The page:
CHARLESTON — The National Business Institute (NBI) has partnered with a law firm to moderate judicial forums in Charleston and Morgantown this spring.
The upcoming seminars, set for April and May, will focus on the West Virginia Business Court and judiciary takes on litigation. The seminars will be managed by two Bowles Rice partners. Stuart McMillan and Andrew Fusco each will manage their own seminar.
The NBI is an institution dedicated to the continual legal education of attorneys. The business court is a relatively new endeavor in the state, a division of the judiciary created just a couple years ago, under the direction of seven judges. Its role is to serve as a specialized section of the circuit court system, allowing business cases to go before judges who truly find their niche in that field.
"It's still a new concept. The whole premise behind it was to get those judges who had an interest in business matters to really kind of handle the cases that interested them and take the caseload off other judges in the state. Sometimes the cases can be more quickly handled now," McMillan said.
Bowles Rice is involved in a number of business court cases, owing to their background as a primarily business litigation firm. McMillan is the chairman of their litigation department and will host the May seminar, titled "As Judges See It: What Attorneys Need to Know About West Virginia's Business Court."
"The business court is new. This is an opportunity to moderate and allow some of the judges who are part of the business court to interact and be able to talk about issues with other lawyers in the state," McMillan said.
Specifically, McMillan will moderate a panel of three judges currently serving on the business court. Those include Judge Jim Rowe of the Eleventh Circuit Court, Judge James Young Jr. of the Twenty-Fourth Circuit Court, and Judge Christopher Wilkes of the Twenty-Third Circuit Court, who is also chairman of the business court division.
Together, those judges will discuss some of the intricacies of the court they would like to see more lawyers make use of, as well as the ins and outs of the court itself. On its face, the court was created specifically to cut down on the caseloads overwhelming typical circuit court judges. Those judges can see everything from complicated civil and business matters to intricate criminal dockets.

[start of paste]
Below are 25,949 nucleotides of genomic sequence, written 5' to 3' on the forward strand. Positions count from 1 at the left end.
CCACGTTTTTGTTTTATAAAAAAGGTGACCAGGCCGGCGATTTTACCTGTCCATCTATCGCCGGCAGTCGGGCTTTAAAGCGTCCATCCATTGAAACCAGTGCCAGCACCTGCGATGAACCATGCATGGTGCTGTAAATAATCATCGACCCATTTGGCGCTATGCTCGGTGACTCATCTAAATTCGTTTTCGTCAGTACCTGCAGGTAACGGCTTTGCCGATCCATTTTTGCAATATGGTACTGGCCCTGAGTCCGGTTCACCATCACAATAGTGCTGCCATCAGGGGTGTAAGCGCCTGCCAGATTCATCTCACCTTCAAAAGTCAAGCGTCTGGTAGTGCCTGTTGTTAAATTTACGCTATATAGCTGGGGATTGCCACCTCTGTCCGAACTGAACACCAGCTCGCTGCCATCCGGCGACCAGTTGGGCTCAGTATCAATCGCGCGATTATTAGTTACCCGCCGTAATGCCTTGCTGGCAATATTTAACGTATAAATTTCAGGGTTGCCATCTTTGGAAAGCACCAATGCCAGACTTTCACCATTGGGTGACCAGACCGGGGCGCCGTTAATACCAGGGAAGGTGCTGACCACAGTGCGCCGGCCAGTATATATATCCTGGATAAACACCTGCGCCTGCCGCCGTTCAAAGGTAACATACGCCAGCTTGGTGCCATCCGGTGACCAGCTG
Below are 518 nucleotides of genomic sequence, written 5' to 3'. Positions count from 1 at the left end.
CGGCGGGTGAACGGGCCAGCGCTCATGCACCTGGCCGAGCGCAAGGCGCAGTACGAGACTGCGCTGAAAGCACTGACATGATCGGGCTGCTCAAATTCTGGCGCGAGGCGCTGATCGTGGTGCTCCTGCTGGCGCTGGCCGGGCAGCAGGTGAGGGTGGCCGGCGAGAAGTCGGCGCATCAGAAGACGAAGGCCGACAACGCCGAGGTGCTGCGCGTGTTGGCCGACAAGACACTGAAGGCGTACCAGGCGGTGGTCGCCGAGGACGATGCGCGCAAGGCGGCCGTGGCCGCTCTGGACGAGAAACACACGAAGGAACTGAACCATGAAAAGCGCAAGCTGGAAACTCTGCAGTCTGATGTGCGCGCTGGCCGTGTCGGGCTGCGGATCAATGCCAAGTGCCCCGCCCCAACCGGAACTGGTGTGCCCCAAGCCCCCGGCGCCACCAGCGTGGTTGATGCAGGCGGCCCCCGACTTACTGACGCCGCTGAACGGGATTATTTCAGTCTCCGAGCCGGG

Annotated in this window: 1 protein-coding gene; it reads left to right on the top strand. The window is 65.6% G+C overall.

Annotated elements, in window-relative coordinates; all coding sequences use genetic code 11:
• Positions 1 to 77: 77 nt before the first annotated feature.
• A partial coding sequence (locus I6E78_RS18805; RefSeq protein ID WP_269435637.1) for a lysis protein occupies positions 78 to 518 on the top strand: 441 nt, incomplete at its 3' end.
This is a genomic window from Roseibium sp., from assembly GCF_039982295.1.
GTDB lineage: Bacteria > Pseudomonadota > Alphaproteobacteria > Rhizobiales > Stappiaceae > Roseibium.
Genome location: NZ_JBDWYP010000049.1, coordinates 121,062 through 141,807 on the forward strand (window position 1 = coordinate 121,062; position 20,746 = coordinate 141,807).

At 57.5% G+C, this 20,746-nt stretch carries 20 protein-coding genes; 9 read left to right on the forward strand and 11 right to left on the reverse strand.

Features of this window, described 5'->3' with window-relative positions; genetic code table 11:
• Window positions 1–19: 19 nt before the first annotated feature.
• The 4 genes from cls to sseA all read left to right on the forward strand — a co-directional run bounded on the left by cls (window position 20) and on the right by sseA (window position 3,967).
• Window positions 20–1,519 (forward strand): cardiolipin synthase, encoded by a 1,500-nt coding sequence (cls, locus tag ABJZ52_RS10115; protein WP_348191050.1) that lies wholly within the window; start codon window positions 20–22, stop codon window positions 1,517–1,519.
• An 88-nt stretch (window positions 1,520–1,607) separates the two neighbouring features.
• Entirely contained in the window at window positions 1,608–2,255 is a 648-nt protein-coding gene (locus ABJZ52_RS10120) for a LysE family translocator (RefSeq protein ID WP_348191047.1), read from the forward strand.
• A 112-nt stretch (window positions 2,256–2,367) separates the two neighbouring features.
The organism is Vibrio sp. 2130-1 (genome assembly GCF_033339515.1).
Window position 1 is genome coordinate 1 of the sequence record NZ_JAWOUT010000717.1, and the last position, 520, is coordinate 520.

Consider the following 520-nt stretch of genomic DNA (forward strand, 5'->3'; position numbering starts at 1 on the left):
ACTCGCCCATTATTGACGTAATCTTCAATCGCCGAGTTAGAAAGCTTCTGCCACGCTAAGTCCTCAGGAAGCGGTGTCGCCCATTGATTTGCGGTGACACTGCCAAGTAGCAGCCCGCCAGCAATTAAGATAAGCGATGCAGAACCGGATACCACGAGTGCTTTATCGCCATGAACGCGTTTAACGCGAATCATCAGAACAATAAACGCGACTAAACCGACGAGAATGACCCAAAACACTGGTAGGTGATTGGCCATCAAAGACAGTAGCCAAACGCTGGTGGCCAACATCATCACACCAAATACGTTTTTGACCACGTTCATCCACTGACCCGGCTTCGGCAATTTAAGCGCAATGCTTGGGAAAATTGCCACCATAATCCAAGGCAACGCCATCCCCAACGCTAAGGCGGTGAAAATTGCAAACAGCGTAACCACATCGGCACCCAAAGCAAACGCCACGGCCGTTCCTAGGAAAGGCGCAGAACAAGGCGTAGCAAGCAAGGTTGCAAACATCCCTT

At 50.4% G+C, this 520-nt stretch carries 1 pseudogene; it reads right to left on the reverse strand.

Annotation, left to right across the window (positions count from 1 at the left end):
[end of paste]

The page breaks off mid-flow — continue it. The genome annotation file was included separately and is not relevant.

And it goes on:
The business court allows certain judges to ply their specialty, while relieving others of cases that might otherwise bog them down.
"It handles business disputes and a lot of document intensive cases, dealing with issues from banks and businesses. It's pretty different from a lot of other cases going before typical circuit court judges. The idea is to take some of that off the plate and give it to people more interested in having business type cases," McMillan said.
McMillan himself is a practitioner with a focus on civil trial and appellate litigation, and he tries cases in both federal and state courts throughout West Virginia. Given his familiarity with the business court, his role as moderator was a natural fit.
In April, Fusco will moderate a seminar titled
"As Judges See It: Top Mistakes Attorneys Make in Civil Litigation" with Judge Richard Facemire of the Fourteenth Circuit Court, Judge Lynn Nelson of the Twenty-First Circuit Court and Judge Susan Tucker of the Seventeenth Circuit Court participating.
Fusco maintains a practice focused on a diverse range of legal areas, including general and complex litigation alike, antitrust and competition law, business disputes, intellectual property infringement, as well as mergers and acquisitions.
Both work with a full-service law firm of 130 attorneys, with offices located in Charleston, Martinsburg, Morgantown, Parkersburg and Wheeling in Wheeling Southpointe, Pa. and Winchester, Va.